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I'm afraid these kindergartners were disappointed this year, as they never did reach their goals. We only play "real" football at HOPAC, not American, and teaching ninjas just didn't make it into the curriculum. 

This was a hard year for me and for many of my staff, but I never expected to laugh so much. There's something about absurdly difficult situations that make a lot of things seem funny. And working with children gave us plenty of entertainment.

The first month of school, a teacher came into my office, very concerned. She handed me a water bottle full of a dark red liquid. “Smell this,” she said. I took a whiff. Uhhh….that’s alcoholic.

She looked terrified. “This is a student’s water bottle. That child has been falling asleep all morning. What should I do about it?”

I burst out laughing. “You laugh!” I said. “I know this family and I am 100% positive this was an accident. So go ahead and just get a good laugh out of it!” (And, of course, I was right. The mortified parents had a very reasonable explanation for how wine had unintentionally ended up in their child's bottle instead of water.)

Or there was the time when a class just wouldn't accept a teacher's vague 'birds and the bees' explanation and insisted on specifics. The next day, one of those students pointed to the belly of a pregnant teacher and announced (with a knowing smile), “I know how that happened.” When that story was told at a staff meeting, we just about fell off of our chairs. 

I taught weekly lessons in each class on emotion regulation and problem-solving. One week, as a review question, I asked the kindergarten class, "Who remembers how we calm down when we are upset?"

One earnest soul responded, "You cook yourself."


"Yeah, you cook yourself. Like pasta."

Then I recalled: A couple of weeks prior, I had taught the kids to pretend they were a piece of uncooked spaghetti, and slowly relax their muscles until they were a puddle on the floor--as if they had been cooked.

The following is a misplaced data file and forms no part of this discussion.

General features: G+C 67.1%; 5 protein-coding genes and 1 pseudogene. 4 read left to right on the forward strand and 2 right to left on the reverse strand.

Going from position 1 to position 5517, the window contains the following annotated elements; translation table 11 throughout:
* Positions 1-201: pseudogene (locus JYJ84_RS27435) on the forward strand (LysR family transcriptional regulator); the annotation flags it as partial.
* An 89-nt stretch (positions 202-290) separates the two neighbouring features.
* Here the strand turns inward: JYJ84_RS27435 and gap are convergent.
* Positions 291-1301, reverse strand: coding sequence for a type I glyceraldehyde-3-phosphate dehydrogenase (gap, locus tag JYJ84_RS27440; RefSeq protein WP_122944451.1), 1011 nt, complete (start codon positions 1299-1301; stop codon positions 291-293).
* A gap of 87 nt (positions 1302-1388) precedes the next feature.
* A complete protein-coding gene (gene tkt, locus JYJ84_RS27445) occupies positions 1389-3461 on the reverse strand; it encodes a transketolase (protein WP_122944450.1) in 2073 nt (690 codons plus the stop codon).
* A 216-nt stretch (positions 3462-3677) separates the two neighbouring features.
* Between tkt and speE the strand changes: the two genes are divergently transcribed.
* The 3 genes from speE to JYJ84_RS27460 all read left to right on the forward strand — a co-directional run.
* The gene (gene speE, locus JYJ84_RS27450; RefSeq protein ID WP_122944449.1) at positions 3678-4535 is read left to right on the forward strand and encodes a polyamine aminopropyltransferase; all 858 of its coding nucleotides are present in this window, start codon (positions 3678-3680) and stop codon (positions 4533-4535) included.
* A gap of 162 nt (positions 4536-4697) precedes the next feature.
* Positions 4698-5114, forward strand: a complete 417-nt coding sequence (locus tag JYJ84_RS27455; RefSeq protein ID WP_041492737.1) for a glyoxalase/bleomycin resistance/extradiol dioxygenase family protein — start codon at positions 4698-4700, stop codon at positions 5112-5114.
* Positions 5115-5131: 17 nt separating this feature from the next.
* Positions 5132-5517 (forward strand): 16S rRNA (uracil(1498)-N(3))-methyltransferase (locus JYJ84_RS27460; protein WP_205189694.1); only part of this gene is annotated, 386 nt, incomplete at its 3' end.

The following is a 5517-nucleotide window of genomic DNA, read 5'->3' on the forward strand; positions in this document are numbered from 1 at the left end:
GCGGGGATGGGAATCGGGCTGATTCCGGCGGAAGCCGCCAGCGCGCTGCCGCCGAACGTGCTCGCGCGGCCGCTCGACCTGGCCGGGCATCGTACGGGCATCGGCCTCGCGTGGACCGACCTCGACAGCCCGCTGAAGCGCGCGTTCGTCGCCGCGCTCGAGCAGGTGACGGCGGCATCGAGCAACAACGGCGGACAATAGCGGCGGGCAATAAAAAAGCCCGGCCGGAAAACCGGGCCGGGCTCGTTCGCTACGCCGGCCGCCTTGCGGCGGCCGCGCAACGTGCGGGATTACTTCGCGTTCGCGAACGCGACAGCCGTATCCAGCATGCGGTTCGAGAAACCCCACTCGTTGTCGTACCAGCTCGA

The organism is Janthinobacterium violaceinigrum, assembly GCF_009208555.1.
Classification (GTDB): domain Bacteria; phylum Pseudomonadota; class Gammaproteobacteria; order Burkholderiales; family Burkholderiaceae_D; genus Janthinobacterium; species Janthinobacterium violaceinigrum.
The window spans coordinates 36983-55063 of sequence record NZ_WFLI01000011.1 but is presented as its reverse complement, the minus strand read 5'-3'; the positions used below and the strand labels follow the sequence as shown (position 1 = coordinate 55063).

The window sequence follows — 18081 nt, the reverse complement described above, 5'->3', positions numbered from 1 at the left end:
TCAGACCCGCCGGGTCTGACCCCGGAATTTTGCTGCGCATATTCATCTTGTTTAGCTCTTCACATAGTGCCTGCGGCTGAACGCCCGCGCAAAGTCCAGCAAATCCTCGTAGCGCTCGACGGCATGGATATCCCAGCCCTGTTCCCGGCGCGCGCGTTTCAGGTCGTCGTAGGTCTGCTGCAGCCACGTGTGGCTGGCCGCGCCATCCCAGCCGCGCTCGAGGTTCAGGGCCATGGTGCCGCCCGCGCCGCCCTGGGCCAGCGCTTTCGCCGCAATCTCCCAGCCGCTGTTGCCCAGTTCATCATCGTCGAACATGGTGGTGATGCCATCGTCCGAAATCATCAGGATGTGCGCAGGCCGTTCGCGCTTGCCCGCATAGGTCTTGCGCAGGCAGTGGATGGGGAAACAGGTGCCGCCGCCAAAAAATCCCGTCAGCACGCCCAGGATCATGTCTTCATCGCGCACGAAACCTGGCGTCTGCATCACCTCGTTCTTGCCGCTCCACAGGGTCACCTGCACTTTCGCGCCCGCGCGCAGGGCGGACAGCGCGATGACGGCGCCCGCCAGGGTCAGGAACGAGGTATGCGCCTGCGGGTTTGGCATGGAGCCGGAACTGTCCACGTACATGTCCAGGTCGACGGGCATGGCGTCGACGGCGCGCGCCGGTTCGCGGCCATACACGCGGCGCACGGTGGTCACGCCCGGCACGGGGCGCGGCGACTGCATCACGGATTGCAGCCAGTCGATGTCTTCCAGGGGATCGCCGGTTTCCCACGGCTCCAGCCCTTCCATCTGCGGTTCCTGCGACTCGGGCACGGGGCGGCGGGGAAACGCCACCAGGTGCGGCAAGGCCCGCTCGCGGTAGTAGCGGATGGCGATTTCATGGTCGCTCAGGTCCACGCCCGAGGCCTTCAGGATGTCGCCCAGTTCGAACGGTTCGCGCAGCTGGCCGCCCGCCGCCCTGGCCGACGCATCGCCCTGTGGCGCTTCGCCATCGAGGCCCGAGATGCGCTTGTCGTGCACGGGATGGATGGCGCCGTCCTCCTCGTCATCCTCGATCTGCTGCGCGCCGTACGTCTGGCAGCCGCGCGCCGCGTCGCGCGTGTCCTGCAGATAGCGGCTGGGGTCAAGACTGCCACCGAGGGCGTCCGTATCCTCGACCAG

Apparently, the take away from that discussion is that we should cook ourselves when we need to calm down. Great.

Our fourth and fifth graders took standardized tests, and I chuckled my way through checking over the "ethnicity" section. About half of the kids had labeled themselves "multi-ethnic." 

No, darling. You were born in America and are blond-haired and blue-eyed. Yes, you've spent your whole life in Tanzania, but you are White.

Or, I know you grew up in China, but you were born in Tanzania and your skin is dark. You are Black, not multi-ethnic.

Oh, the conundrum of being a Third-Culture Kid. I did a lot of erasing and re-categorizing.

There were the toothless grins of the 6-and-7-year-olds who greeted me every morning. Or during kindergarten assessments, the child who drew himself as the Incredible Hulk. Or the one who when asked, "What sound does P make?," confidently declared, "Penis!" I had a hard time keeping it together through the rest of that assessment.

Of course, it wasn't just the students who made us laugh. We had Thing 1 and Thing 2 on staff, who fully embraced their responsibility to make mischief wherever they went. Or there was that time when I announced to the whole school that we would be doing "speed" on Friday, and the kids couldn't understand why the teachers were beside themselves.

We were often overwhelmed this year (more about that later), but we were overwhelmed together. And often, that made it really, really fun.

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